Introduction of the Radar project
The project Radar is an interactive educational material of Estonian cultural history.
The main material of the project is Estonian local folkloristic narratives.
With the help of the tradition - the stories and legends of particular places on local landscape etc -
the inhabitants have identified themselves for centuries in their close neighbourhood and formed the feeling of
"our-their" which is important for the preservation and self-recognition of every small society.
The changes in lifestyle of the rural culture during the last decades have strongly destroyed the
principles of the previous definitions of identity. Therefore, Radar is a necessary teaching means
for schools, an important corpus of information for other institutions and definitely attractive
material for those interested in their past and roots.
The main source of Radar is folktales, mostly concentrated into Estonian Folklore Archives and
Estonian Cultural History Archives of Estonian Literary Museum. At the same time also the material
from Estonian local museums and notes gathered by amateur historians are included.
All folktales are being digitalised, incorporated into a database, after that the objects are
located on landscape, measured with GPS and photographed, subsequently the obtained data is
entered in a digital map.
The team working with Radar has an interdisciplinary background.
We meet here researchers from several fields, predominantly folklorists,
but also historians of literature, archaeologists and others.
Most of the researchers work at Estonian Literary Museum.
Specialists from other institutions are engaged for consultation and field-work.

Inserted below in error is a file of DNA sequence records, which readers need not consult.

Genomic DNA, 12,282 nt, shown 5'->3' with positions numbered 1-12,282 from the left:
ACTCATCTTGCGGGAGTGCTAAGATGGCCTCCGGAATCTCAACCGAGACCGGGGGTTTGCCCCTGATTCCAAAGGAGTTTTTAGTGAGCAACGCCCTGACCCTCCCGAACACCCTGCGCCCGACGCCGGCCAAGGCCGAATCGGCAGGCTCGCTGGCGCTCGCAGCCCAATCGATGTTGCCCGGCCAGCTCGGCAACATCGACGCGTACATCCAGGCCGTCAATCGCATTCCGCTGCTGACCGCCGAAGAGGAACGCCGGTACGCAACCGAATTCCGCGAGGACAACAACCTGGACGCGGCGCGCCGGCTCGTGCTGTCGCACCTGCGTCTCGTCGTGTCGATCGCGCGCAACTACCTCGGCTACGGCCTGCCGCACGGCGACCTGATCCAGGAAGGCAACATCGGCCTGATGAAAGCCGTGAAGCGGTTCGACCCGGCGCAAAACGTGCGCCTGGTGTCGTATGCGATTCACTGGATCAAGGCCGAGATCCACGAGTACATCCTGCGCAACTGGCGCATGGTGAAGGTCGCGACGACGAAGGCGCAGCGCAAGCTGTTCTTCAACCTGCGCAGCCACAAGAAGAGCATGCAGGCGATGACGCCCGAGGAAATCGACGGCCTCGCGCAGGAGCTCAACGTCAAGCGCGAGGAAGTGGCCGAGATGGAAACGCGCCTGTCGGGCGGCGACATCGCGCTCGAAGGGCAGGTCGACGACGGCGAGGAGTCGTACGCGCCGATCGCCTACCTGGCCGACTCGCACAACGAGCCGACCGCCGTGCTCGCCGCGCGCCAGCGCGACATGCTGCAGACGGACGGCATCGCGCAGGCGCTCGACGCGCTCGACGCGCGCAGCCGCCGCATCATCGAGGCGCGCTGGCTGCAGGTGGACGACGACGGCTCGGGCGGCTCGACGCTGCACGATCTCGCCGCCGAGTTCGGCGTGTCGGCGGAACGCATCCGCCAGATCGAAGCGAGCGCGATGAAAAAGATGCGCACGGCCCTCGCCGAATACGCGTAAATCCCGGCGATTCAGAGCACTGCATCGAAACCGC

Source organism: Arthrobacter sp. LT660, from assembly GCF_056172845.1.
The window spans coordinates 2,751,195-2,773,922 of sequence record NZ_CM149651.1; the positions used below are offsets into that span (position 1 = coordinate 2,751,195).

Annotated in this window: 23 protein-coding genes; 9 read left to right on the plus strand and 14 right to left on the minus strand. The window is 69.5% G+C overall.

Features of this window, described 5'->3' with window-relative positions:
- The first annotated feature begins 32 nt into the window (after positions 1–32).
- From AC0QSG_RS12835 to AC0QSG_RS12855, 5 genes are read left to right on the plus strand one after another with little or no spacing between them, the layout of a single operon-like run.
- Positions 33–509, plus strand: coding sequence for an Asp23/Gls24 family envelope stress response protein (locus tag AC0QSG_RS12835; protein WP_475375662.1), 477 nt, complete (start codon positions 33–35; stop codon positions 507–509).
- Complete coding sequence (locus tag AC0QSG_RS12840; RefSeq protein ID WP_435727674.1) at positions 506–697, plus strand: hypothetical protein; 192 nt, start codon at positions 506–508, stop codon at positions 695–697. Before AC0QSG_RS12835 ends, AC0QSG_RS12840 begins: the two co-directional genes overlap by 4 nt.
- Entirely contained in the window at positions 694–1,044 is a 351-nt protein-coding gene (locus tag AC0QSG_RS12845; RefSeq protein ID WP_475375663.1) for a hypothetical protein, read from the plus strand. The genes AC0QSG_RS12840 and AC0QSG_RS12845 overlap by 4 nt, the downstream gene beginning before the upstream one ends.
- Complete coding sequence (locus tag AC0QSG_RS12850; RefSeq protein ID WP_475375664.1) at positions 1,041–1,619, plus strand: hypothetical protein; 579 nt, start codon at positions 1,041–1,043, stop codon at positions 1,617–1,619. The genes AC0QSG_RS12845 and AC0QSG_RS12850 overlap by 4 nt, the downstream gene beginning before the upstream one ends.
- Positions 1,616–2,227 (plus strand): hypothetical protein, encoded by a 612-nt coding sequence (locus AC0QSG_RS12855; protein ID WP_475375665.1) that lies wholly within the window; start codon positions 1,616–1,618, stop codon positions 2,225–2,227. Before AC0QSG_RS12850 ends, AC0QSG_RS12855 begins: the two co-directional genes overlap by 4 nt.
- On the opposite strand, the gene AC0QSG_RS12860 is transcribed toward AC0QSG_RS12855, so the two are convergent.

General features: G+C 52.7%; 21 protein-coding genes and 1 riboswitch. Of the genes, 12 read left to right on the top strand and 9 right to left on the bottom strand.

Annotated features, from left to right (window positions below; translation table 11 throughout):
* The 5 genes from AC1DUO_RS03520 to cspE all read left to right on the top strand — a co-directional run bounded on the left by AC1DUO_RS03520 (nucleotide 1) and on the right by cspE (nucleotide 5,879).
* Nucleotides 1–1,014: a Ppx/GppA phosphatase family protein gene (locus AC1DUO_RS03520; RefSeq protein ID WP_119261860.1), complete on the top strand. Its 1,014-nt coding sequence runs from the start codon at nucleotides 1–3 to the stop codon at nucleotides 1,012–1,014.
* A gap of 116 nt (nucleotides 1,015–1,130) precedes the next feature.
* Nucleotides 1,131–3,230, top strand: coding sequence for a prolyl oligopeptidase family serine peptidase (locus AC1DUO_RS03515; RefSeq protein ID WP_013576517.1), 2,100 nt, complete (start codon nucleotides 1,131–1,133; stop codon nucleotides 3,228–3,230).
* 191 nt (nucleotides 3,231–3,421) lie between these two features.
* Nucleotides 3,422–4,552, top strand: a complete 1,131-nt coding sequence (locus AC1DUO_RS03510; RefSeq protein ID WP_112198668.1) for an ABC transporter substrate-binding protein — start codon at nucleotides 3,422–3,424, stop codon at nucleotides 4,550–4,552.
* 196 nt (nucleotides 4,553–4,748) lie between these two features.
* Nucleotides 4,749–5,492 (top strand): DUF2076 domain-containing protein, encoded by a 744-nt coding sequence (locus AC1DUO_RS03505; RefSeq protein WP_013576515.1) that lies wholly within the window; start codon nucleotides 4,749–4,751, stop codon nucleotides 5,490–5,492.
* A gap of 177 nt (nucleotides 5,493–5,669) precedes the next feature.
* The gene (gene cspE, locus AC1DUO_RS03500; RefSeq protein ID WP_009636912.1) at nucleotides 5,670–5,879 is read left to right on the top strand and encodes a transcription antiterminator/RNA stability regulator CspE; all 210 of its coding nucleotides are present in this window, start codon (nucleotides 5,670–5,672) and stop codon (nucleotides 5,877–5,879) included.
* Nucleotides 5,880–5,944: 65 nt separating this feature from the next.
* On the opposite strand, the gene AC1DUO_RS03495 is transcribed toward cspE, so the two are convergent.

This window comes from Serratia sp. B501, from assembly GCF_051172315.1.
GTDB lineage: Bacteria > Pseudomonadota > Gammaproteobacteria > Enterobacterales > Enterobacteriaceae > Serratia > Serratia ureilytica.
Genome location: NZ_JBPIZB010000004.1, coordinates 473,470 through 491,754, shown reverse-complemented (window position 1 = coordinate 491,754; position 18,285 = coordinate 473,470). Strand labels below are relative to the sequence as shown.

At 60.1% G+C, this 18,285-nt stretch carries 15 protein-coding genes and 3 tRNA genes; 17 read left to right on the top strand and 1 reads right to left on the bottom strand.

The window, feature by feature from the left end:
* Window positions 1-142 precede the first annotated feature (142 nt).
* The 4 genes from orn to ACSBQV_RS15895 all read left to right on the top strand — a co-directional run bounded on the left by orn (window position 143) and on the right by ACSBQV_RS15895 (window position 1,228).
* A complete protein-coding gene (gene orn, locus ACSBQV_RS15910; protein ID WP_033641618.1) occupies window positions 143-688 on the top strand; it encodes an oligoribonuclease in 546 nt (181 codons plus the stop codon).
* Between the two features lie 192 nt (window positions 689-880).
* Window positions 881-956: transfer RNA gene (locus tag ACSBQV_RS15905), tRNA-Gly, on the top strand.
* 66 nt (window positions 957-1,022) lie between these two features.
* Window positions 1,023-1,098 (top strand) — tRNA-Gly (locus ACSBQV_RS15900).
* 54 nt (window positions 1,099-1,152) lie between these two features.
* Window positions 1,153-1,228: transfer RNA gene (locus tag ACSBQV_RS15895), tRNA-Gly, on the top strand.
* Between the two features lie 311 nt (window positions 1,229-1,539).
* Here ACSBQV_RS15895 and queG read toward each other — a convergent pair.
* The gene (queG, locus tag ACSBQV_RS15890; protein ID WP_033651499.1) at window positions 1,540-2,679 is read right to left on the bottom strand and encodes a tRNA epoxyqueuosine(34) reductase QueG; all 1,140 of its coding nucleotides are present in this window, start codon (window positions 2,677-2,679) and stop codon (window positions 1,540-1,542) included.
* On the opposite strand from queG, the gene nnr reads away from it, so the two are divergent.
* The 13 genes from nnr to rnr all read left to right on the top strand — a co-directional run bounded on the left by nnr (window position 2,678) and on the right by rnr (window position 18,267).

The team includes art and cultural scientists as well, who prepare the digital map
layer for the monuments of art and culture.
The information of archaeological sites from the database of National Heritage Board
and the protected nature monuments from Estonian Nature Information System (EELIS)
are added as separate layers. This substantial material is concentrated into a database
which is the basis for creating a digital map by stages. By the end of the first stage in 2008,
the Radar team will have worked through the entire material concerning Easte Estonia
(historical Viru, Tartu, Vőru County and Setu region).
The database will remain open and under constant improvement.
When structuring the data of Radar it was decided to follow the historical division of parishes and counties.
Historical church parishes formed cultural entities of their own which have left
traces in mental as well as material culture. The older division of parishes has previously
been followed in compiling folkloristic, linguistic and ethnological collections since the middle
of the 19th century.
The Radar project and its data will hopefully broaden the self-identity of its users
and other interested people through a deeper sense of history.